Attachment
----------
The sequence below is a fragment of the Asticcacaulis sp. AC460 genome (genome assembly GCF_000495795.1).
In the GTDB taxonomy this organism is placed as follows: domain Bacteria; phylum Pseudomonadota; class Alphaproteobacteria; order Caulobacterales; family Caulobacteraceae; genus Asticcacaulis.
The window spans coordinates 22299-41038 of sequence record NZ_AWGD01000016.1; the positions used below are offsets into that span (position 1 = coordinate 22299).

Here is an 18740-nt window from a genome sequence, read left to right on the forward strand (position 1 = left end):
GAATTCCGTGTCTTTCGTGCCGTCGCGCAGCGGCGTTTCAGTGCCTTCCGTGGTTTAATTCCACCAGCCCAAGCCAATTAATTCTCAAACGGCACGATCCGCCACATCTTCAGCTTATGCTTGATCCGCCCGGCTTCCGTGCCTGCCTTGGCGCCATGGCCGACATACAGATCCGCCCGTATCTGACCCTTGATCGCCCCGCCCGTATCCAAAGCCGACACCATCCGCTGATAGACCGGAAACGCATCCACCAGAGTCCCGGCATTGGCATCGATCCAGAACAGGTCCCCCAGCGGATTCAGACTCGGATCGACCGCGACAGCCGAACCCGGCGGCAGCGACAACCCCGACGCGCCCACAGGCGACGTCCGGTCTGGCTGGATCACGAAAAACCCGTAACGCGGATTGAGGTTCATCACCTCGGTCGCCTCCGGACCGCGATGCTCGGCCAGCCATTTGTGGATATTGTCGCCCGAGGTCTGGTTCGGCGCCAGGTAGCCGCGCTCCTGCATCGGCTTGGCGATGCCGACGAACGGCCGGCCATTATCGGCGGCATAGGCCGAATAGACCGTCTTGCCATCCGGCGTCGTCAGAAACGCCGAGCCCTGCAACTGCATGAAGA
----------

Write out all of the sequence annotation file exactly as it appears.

The sequence below is a fragment of the Asticcacaulis sp. AC460 genome (genome assembly GCF_000495795.1).
In the GTDB taxonomy this organism is placed as follows: domain Bacteria; phylum Pseudomonadota; class Alphaproteobacteria; order Caulobacterales; family Caulobacteraceae; genus Asticcacaulis.
The window spans coordinates 22299-41038 of sequence record NZ_AWGD01000016.1; the positions used below are offsets into that span (position 1 = coordinate 22299).

Here is an 18740-nt window from a genome sequence, read left to right on the forward strand (position 1 = left end):
GAATTCCGTGTCTTTCGTGCCGTCGCGCAGCGGCGTTTCAGTGCCTTCCGTGGTTTAATTCCACCAGCCCAAGCCAATTAATTCTCAAACGGCACGATCCGCCACATCTTCAGCTTATGCTTGATCCGCCCGGCTTCCGTGCCTGCCTTGGCGCCATGGCCGACATACAGATCCGCCCGTATCTGACCCTTGATCGCCCCGCCCGTATCCAAAGCCGACACCATCCGCTGATAGACCGGAAACGCATCCACCAGAGTCCCGGCATTGGCATCGATCCAGAACAGGTCCCCCAGCGGATTCAGACTCGGATCGACCGCGACAGCCGAACCCGGCGGCAGCGACAACCCCGACGCGCCCACAGGCGACGTCCGGTCTGGCTGGATCACGAAAAACCCGTAACGCGGATTGAGGTTCATCACCTCGGTCGCCTCCGGACCGCGATGCTCGGCCAGCCATTTGTGGATATTGTCGCCCGAGGTCTGGTTCGGCGCCAGGTAGCCGCGCTCCTGCATCGGCTTGGCGATGCCGACGAACGGCCGGCCATTATCGGCGGCATAGGCCGAATAGACCGTCTTGCCATCCGGCGTCGTCAGAAACGCCGAGCCCTGCAACTGCATGAAGA